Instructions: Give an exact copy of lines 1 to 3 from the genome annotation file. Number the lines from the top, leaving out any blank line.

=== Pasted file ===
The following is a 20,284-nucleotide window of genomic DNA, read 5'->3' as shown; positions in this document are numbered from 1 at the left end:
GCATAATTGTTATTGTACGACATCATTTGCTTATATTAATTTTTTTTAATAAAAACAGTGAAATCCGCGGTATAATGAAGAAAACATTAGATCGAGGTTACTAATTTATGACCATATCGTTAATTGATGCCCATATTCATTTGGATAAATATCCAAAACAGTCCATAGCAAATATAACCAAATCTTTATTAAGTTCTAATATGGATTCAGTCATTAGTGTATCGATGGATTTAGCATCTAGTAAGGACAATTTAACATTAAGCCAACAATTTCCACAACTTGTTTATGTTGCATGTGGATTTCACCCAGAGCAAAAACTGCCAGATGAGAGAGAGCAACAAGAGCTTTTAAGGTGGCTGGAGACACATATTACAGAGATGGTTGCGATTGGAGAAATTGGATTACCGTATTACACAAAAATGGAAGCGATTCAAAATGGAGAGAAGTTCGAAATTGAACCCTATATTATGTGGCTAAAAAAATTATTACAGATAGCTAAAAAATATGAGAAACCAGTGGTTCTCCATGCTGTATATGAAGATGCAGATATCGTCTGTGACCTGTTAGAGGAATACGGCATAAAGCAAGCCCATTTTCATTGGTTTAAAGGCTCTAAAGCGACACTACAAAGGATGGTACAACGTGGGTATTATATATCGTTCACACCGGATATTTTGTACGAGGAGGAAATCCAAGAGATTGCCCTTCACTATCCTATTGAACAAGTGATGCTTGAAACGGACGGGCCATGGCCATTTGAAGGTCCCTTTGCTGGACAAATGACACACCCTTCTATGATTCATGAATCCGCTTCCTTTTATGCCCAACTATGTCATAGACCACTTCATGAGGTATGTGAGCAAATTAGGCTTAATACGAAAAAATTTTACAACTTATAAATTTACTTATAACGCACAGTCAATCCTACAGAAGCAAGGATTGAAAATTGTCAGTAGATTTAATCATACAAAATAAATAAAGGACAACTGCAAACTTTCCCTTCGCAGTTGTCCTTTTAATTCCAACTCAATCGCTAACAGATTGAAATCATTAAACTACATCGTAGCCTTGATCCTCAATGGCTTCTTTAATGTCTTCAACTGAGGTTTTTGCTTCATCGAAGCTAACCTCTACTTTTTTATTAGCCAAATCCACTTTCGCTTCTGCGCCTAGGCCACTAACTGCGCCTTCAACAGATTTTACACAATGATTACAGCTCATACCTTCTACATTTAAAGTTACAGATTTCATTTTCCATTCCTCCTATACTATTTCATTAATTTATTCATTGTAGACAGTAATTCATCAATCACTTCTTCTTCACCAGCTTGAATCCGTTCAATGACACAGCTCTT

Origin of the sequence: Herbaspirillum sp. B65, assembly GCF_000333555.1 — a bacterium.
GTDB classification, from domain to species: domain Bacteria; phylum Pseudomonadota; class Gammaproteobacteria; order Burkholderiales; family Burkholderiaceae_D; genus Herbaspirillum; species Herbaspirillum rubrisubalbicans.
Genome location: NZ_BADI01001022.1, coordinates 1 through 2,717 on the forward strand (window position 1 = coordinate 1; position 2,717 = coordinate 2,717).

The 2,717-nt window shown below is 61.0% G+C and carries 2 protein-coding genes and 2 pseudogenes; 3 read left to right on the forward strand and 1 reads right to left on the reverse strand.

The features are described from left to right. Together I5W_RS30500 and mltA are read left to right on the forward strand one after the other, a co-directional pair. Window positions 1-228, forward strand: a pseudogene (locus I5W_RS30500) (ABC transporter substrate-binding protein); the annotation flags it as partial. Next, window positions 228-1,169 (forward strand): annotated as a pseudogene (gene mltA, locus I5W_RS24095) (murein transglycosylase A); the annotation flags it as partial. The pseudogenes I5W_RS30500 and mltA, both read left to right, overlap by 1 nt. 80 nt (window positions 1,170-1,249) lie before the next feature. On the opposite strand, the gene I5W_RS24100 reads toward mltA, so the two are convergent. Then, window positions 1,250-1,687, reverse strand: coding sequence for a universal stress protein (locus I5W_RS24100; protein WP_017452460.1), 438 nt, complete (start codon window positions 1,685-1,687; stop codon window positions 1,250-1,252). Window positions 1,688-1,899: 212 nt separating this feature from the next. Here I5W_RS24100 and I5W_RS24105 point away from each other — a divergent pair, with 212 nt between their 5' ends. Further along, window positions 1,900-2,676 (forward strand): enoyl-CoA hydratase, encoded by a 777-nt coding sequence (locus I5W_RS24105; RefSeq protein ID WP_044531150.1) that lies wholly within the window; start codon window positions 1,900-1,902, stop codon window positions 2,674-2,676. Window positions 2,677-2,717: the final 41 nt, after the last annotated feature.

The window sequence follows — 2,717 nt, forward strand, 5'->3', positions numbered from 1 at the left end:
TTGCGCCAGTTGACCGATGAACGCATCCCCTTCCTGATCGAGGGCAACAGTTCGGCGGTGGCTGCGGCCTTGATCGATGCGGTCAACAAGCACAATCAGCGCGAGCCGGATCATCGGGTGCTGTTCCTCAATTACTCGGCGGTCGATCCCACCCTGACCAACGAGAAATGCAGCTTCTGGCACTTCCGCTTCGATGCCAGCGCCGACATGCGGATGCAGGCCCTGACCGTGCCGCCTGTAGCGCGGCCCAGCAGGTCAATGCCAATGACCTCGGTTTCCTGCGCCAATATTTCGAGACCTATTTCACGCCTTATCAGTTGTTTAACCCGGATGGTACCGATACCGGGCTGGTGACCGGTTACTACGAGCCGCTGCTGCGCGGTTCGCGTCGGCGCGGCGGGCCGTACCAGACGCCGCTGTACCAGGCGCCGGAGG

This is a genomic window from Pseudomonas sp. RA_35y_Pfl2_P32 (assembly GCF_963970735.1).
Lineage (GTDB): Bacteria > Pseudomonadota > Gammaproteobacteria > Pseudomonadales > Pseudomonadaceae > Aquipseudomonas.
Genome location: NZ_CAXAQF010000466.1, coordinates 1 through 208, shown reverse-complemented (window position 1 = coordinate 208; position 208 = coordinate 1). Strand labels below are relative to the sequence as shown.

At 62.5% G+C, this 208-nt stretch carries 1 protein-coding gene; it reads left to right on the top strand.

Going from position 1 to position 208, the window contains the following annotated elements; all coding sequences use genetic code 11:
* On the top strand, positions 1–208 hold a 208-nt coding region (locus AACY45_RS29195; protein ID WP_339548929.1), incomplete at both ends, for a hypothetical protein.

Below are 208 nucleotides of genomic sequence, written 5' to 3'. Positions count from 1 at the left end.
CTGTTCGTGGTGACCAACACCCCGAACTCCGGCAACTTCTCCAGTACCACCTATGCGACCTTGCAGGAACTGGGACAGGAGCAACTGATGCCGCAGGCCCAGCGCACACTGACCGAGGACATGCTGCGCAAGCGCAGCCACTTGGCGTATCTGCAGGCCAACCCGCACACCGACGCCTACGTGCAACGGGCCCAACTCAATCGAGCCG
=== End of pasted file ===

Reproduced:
The following is a 20,284-nucleotide window of genomic DNA, read 5'->3' as shown; positions in this document are numbered from 1 at the left end:
GCATAATTGTTATTGTACGACATCATTTGCTTATATTAATTTTTTTTAATAAAAACAGTGAAATCCGCGGTATAATGAAGAAAACATTAGATCGAGGTTACTAATTTATGACCATATCGTTAATTGATGCCCATATTCATTTGGATAAATATCCAAAACAGTCCATAGCAAATATAACCAAATCTTTATTAAGTTCTAATATGGATTCAGTCATTAGTGTATCGATGGATTTAGCATCTAGTAAGGACAATTTAACATTAAGCCAACAATTTCCACAACTTGTTTATGTTGCATGTGGATTTCACCCAGAGCAAAAACTGCCAGATGAGAGAGAGCAACAAGAGCTTTTAAGGTGGCTGGAGACACATATTACAGAGATGGTTGCGATTGGAGAAATTGGATTACCGTATTACACAAAAATGGAAGCGATTCAAAATGGAGAGAAGTTCGAAATTGAACCCTATATTATGTGGCTAAAAAAATTATTACAGATAGCTAAAAAATATGAGAAACCAGTGGTTCTCCATGCTGTATATGAAGATGCAGATATCGTCTGTGACCTGTTAGAGGAATACGGCATAAAGCAAGCCCATTTTCATTGGTTTAAAGGCTCTAAAGCGACACTACAAAGGATGGTACAACGTGGGTATTATATATCGTTCACACCGGATATTTTGTACGAGGAGGAAATCCAAGAGATTGCCCTTCACTATCCTATTGAACAAGTGATGCTTGAAACGGACGGGCCATGGCCATTTGAAGGTCCCTTTGCTGGACAAATGACACACCCTTCTATGATTCATGAATCCGCTTCCTTTTATGCCCAACTATGTCATAGACCACTTCATGAGGTATGTGAGCAAATTAGGCTTAATACGAAAAAATTTTACAACTTATAAATTTACTTATAACGCACAGTCAATCCTACAGAAGCAAGGATTGAAAATTGTCAGTAGATTTAATCATACAAAATAAATAAAGGACAACTGCAAACTTTCCCTTCGCAGTTGTCCTTTTAATTCCAACTCAATCGCTAACAGATTGAAATCATTAAACTACATCGTAGCCTTGATCCTCAATGGCTTCTTTAATGTCTTCAACTGAGGTTTTTGCTTCATCGAAGCTAACCTCTACTTTTTTATTAGCCAAATCCACTTTCGCTTCTGCGCCTAGGCCACTAACTGCGCCTTCAACAGATTTTACACAATGATTACAGCTCATACCTTCTACATTTAAAGTTACAGATTTCATTTTCCATTCCTCCTATACTATTTCATTAATTTATTCATTGTAGACAGTAATTCATCAATCACTTCTTCTTCACCAGCTTGAATCCGTTCAATGACACAGCTCTT

Origin of the sequence: Herbaspirillum sp. B65, assembly GCF_000333555.1 — a bacterium.